In the summer of 1990 I discovered music. I had been collecting albums since 1983, the year I bought my first records, Cyndi Lauper and Culture Club. But in 1990 it all changed. I stopped listening to music and started feeling it. I would sit in my bedroom and dive into an album. I’d listen to it over and over and over again. And then I’d move to the next one. I sought solace in lyrics. Andy Bell sang falsettos about hiding away. My company loved Morrissey’s misery. Niel Tennant Domino Danced.
In the summer of 1990 I discovered concerts. My first concert was at Merriweather Post Pavilion, a venue set away in the woods of Columbia, MD, a planned community of brown houses and tree-lined streets. My first show was Depeche Mode with Nitzer Ebb. With a group of girls (no guy in my small high school would be caught dead listening to what was then called “alternative” music) I went from concert to concert. That summer I saw Erasure. Sinead O’Connor. New Order. B-52’s. Sugarcubes. Siouxsie & The Banshees. I danced. I sang.
In the summer of 1990 I discovered myself. In the harmonies of electro-pop. In the angst and heartbreak of British blue-eyed soul singer’s words. In the fire in my eyes as I gazed every night upon Stephen Patrick Morrissey’s face perfectly lining my bedroom walls. Posters formed a grid laying out all my escapes. All my first loves. Martin Gore. Neil Tennant. Andy Bell. Robert Smith. Bernard Sumner. Morrissey.
“Alternative” was becoming cool in the early 90s. Weird people were suddenly popular. And though I knew I was gay then, and in hindsight I know I was quite comfortable with it, I took my time and hid behind the “alternative” label. RuPaul and Deee-Lite were on MTV. Erasure was one of my sister’s favorite bands (George Michael was her crush!). Gay was moving more mainstream then. It is so visible to me now. Seeing gay people on TV and listening to their music is what allowed me to not only come out, but more importantly, to accept the fact I was gay long before I cared to share that with the world. They were role models.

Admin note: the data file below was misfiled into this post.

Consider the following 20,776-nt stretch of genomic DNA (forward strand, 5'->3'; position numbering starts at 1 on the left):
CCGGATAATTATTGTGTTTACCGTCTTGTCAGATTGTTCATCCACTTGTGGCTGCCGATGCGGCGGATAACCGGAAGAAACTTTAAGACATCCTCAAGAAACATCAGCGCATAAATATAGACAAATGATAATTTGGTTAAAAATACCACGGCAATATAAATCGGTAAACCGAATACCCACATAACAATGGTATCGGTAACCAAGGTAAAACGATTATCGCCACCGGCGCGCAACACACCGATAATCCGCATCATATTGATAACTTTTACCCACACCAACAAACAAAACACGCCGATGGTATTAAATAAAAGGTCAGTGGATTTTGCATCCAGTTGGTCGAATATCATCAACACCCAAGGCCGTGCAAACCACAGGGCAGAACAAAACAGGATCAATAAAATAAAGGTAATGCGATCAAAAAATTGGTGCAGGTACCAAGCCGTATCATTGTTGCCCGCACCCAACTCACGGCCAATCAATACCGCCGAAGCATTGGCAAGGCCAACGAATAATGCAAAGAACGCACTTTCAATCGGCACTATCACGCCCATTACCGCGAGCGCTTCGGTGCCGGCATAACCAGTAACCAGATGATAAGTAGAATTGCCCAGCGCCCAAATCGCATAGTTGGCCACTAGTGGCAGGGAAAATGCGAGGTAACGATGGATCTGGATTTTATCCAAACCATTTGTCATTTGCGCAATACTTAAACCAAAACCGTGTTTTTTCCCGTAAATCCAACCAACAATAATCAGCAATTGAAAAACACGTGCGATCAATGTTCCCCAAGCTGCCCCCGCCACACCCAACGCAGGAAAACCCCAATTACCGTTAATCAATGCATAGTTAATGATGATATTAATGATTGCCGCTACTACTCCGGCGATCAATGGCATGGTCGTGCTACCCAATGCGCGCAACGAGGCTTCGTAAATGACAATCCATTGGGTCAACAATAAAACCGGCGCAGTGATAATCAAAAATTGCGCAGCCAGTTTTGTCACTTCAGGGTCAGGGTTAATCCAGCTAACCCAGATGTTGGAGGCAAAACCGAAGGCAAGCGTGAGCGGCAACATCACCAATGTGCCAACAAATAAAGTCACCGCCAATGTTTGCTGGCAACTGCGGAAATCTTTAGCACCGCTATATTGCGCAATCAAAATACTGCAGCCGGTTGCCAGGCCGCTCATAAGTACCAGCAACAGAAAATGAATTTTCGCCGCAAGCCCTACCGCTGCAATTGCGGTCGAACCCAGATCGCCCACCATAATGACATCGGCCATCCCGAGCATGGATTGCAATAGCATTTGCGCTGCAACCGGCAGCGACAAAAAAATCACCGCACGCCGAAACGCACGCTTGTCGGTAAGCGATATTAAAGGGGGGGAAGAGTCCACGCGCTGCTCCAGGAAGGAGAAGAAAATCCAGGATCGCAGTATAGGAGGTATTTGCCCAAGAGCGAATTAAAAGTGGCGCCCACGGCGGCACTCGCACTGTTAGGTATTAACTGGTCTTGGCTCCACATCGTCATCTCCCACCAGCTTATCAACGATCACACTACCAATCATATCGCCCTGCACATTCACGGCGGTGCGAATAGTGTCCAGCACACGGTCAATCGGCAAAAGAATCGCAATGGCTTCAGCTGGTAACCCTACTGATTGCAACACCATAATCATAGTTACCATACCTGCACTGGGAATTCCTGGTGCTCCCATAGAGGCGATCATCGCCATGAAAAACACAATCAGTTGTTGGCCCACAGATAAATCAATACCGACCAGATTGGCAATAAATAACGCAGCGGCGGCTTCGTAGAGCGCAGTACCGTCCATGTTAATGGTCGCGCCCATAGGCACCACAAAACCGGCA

I escaped into music. Away to concerts. Into nightclubs. Into another world. In high school, when I picked up the Village Voice at Louie’s Bookstore Cafe in downtown Baltimore, and read it cover to cover, I dreamed of getting away. Bright lights and big city. I knew where my people lived. I told myself I had to escape. I needed to. This small town did not have room for my big feelings.
So I ran to NYC. I danced. I sang. And I met many of my idols. I’d escaped.
Twenty years have passed since the summer I realized I was gay. I still collect music. I still listen to albums from beginning to end. I am still in love with Cyndi and Andy and Neil and Morrissey. I still go to too many concerts. But now I don’t go to shows to escape. I don’t go to let go and be myself. I go to feel young and to connect with that joy I had when I realized I was gay, the time life started making sense. Twenty years of practising homosexuality and I would not trade it for the world.
In my work I meet young people daily. Many have made videos I’ve posted to fabulis talking about their coming out stories. Most of these kids are no different than I was in 1990. They’re happy. They’re proud. They’re eager. But there is one thing they are and what I was not: out. I am realizing that teenagers today don’t wait to move away to NYC or San Francisco to come out of the closet. They do it in Texas. And Arkansas. And everywhere. And they do it at eleven or thirteen or eighteen, They don’t need to escape and they don’t want to either. They are just fine in their small towns. They’re brave. They’re inspiring. They, not the pop stars of my past, are my new heroes.
Bradford Shellhammer is a New York Times featured decorator and a contributor to Sundance Channel and Dwell. He was the founding editor of Queerty and is the Creative Director of fabulis. He’s kept a personal blog for ten years.